Arizona peace Trail

This marker for the Arizona Peace Trail is located in Bouse. The new OHV staging area in Quartzsite will lead into the Peace Trial, a loop of trails from Yuma to Bullhead City.

A ribbon-cutting ceremony will be held at 10 a.m., Tuesday, Oct. 19 for the new off-highway vehicle staging area in Quartzsite. Lynda Goldberg of La Paz Regional Tourism invited the Parker Town Council to this event at their Oct. 5 meeting. She also invited residents of Parker to join Quartzsite residents for this occasion.

Goldberg is also a member of the Quartzsite Town Council.

The new staging area cost $600,000, and Goldberg said the cost was paid for Arizona State Parks & Trails. It consists of a camp host site, restrooms, and a one-and-a half acre staging area. The staging area will serve as a place for those setting out on the Arizona Peace Trail or any of the other trails through the desert around Quartzsite.

The new staging area is located on Quail Trial, just north of Quartzsite Town Hall. It’s between the Quartzsite Justice Court and the town’s water well. To access the site, make a turn left off Plymouth Road if you’re coming for the north.

The Arizona Peace Trail is a 675-mile off-road loop that links Yuma and Bullhead City. It’s helping to promote tourism in Yuma, La Paz and Mohave Counties.

The driving force behind the Peace Trail and its founder and current president, J.C. Sanders. He is a former president of the Bouse Ghost Riders.

The Arizona Peace Trail grew out of efforts started in July 2013 from the Bureau of Land Management and the Arizona Game & Fish Department to create a connector trail between Bullhead City and Yuma. This grew out of the many miles of dirt roads, old mining roads and other trails in western Arizona and the growth of motorized off-road recreation in the area.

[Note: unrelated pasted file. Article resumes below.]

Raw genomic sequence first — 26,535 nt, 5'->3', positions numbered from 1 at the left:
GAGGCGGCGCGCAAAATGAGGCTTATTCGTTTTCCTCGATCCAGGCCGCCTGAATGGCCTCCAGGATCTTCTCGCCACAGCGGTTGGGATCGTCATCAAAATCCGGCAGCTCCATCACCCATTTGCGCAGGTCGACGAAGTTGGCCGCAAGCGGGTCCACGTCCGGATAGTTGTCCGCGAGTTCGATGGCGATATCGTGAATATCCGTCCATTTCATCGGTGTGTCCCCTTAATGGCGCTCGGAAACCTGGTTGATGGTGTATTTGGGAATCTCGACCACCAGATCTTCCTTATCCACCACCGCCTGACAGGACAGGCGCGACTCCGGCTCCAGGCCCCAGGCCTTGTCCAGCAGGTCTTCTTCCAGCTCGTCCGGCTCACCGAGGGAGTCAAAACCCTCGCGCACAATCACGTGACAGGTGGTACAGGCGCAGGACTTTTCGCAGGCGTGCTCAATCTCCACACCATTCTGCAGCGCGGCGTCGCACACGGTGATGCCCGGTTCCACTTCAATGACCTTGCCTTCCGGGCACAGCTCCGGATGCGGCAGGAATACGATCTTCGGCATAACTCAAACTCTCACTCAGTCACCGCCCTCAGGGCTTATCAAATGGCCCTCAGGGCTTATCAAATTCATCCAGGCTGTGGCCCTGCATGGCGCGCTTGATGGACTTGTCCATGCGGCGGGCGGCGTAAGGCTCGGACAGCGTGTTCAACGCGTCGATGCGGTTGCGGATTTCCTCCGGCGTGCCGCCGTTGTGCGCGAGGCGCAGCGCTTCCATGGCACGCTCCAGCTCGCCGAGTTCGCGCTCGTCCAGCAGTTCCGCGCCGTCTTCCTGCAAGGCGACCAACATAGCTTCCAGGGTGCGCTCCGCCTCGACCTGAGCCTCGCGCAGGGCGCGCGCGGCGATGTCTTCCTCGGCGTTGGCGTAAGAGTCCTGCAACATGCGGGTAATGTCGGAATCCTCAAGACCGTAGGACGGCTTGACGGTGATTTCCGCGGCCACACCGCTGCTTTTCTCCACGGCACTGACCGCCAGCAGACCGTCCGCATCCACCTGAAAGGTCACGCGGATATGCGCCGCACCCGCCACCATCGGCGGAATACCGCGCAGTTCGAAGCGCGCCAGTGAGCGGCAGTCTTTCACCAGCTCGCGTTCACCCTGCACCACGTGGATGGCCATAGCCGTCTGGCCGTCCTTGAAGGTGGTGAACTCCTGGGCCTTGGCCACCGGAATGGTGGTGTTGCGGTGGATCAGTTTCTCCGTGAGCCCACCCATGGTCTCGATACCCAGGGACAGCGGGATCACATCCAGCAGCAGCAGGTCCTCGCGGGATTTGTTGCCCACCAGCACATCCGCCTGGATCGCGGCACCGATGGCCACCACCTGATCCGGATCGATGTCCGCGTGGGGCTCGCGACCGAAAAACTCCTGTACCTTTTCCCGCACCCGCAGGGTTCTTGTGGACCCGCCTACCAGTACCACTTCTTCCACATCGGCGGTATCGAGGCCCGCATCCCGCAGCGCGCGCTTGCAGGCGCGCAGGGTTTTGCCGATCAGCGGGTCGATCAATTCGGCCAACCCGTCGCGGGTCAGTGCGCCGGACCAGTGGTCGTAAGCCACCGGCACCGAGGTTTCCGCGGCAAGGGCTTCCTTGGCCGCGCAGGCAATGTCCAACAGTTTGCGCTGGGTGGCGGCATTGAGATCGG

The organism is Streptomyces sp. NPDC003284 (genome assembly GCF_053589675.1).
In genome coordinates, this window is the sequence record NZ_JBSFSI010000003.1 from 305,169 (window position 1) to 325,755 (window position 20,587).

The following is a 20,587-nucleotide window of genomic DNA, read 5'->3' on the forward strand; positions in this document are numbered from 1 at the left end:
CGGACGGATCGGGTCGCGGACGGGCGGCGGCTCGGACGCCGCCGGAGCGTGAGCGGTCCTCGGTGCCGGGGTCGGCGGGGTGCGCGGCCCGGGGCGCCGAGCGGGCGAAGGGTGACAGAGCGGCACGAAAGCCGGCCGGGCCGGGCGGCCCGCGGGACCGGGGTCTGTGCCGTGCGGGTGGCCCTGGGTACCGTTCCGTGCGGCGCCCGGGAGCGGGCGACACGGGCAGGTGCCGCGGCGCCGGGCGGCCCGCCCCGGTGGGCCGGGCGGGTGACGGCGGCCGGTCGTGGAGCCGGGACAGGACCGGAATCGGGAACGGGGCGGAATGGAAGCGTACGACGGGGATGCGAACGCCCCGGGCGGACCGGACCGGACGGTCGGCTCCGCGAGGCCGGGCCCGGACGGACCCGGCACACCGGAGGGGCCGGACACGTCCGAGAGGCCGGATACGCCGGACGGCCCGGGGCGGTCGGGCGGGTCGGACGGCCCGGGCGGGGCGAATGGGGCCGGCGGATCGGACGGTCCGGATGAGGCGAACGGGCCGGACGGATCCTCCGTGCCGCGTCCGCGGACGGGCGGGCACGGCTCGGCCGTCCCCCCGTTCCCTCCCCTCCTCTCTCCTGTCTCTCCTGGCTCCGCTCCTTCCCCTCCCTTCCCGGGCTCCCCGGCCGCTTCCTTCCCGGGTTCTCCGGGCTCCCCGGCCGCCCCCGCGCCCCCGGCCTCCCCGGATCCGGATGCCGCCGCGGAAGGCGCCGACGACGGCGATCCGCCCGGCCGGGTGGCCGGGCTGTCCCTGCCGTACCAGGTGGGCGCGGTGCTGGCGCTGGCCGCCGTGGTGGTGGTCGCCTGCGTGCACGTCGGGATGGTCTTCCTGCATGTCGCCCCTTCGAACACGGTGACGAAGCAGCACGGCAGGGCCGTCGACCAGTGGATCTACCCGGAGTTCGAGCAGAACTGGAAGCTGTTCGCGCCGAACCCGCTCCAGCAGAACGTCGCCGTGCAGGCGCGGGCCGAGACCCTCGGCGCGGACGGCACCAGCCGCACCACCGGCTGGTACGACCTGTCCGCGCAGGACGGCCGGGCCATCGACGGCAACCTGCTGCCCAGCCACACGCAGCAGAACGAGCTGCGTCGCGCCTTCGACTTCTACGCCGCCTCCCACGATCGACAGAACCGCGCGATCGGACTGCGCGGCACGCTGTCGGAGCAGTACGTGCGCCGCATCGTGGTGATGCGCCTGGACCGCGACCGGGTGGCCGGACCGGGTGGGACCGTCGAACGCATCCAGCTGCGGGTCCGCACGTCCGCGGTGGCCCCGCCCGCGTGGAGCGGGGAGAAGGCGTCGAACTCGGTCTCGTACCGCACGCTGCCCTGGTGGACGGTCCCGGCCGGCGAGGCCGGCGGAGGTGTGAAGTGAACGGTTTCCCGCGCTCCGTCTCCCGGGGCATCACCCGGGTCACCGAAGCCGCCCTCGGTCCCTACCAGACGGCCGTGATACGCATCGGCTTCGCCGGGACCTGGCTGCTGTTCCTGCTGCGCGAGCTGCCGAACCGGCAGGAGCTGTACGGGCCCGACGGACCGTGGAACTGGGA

At the same time the Quartzsite-based Arizona Sunriders OHV Club and the Bouse Ghost Riders were working with BLM, Arizona Game & Fish, and La Paz County to improve off-road recreation to attract more winter visitors to their areas.

In fall of 2013, the Bouse Ghost Riders heard of the BLM and Game & Fish’s plans for a connector trail, and they also knew of the Sun Riders’ efforts. They saw a chance to combine these multiple efforts into a single trail system. They began contacting other off-road clubs in western Arizona seeking their support.

A total of 14 clubs eventually signed on. With the support of BLM, Game & Fish, and Yuma, La Paz and Mohave Counties, Arizona Peace Trail, Inc. was formed. It gained official non-profit status in July 2015.

The Trail non-profit is overseen by a board of directors. The current chairperson of the board is La Paz County District 3 Supervisor Holly Irwin.

Nearly all of the trail is now open and has been marked. The trail is in its final stages of approval. It has already drawn off-road enthusiasts from around the world.

To find out more about the Arizona Peace Trail, go to their website, arizonapeacetrail.org.

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(1) comment

sam whittemore

marking of the trail is poor at best. if you dont have the trail on Avenza maps, and some sort of chicom electronic device, you aint a gonna make it. no ones smart enough to make a paper map of it, but then again, aint too many murikans can survive without their electronic tracking device.

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